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Cape Coral woman faces new real estate commission complaint

By Staff | Oct 15, 2011

A state commission is reviewing a second complaint filed against the owner and broker of a Cape Coral real estate company convicted of grand theft.

The newest complaint was filed Wednesday against Robin Marie Speronis before the Florida Real Estate Commission. It alleges that Speronis violated state law by not returning a client’s $3,500 deposit on a failed condo sale.

Speronis, 52, is the qualifying broker for Speare House – doing business as Zen Real Estate out of her home at 1530 S.W. 53rd Terrace. The company is licensed by the Florida Department of Business and Professional Regulations.

As of Friday, Speronis’ license was suspended pending a review of the first complaint. Filed in June, it alleges that she violated state law by not returning $30,000 to a client after a failed sale and not complying with investigators.

Speronis was sentenced to 10 years of state probation that month after being found guilty of larceny $20,000 less than $100,000 by a judge in connection to the case. She was also ordered to pay $32,000 in restitution.

Speronis could not be reached for comment Friday.

Officials are asking in both complaints that the commission impose one or more penalties from a list that includes suspension or permanent revocation of Speronis’ broker’s license, to probation, restriction of practice or a fine.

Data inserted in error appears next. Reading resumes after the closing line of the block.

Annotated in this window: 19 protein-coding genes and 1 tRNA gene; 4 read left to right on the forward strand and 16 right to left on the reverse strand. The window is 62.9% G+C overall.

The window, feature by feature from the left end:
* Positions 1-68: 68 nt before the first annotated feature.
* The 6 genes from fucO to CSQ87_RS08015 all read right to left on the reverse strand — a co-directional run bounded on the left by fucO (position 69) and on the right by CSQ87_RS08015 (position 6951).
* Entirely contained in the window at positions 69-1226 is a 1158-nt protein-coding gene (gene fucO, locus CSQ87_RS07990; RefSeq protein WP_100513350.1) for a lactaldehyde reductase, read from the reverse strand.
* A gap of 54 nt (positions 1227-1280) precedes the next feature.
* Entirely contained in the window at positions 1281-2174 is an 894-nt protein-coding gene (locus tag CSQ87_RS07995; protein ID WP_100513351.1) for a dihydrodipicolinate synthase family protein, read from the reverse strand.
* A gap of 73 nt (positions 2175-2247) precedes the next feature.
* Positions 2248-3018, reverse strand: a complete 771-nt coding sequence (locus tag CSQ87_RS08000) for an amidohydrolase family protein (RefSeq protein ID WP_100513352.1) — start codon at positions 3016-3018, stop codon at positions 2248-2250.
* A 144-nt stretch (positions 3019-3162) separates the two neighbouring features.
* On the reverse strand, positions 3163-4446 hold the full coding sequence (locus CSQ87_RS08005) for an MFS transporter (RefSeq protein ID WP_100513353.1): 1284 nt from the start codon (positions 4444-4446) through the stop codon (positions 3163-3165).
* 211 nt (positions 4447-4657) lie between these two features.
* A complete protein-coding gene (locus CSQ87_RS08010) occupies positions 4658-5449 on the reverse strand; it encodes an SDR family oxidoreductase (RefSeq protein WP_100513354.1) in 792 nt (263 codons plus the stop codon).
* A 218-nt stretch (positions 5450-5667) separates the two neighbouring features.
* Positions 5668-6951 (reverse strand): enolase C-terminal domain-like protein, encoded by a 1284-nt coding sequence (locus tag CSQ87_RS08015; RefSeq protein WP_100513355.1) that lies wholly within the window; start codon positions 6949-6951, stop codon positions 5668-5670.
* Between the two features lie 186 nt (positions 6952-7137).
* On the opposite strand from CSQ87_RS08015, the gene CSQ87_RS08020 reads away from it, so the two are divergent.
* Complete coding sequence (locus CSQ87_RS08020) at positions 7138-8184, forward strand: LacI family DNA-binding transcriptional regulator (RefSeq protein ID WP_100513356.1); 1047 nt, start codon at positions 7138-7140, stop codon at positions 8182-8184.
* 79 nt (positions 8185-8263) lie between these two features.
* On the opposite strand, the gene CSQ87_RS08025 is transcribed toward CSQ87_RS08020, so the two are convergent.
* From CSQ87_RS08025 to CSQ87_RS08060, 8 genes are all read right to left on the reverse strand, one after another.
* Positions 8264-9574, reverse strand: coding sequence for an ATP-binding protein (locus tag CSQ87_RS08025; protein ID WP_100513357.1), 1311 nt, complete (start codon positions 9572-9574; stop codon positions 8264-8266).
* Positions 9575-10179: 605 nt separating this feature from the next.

According to the complaints, Speronis has the right to request a hearing.

She had not responded to either case as of Friday, officials reported.

In March 2010, a woman told police that she gave Speronis $52,000 to put into a real estate escrow account for the purchase of a duplex. The contract was later denied and Speronis returned $22,500 of the total amount to her.

The woman reported that the remaining monies were kept in the escrow account for an offer on a vacant lot. After that deal also fell through, the woman was unable to reach Speronis to get back the rest of her money.

The woman told police that she had tried to contact Speronis by telephone, by e-mail and by fax, and had even stopped by Speronis’ residence.

According to the newest complaint, two buyers entered into a purchase contract for a condo and gave Speronis the $3,500 deposit in October 2010 to be held in escrow. A short sale, she gave the buyers monthly updates.

In March, the buyers discovered that the property was in foreclosure and that their sale and purchase contract was deemed ineligible for a short sale because of the owner’s pending bankruptcy. The lender rejected the sale.

The condo was foreclosed on, and a month later, the buyers demanded the return of their $3,500 deposit from Speronis. She has failed to return it, records state.

According to court records, Speronis was arrested in July 2009 on a warrant for one count of deposit with intent to defraud and on a court order for one count of grand theft. Both of the charges were nolle prossed later that year.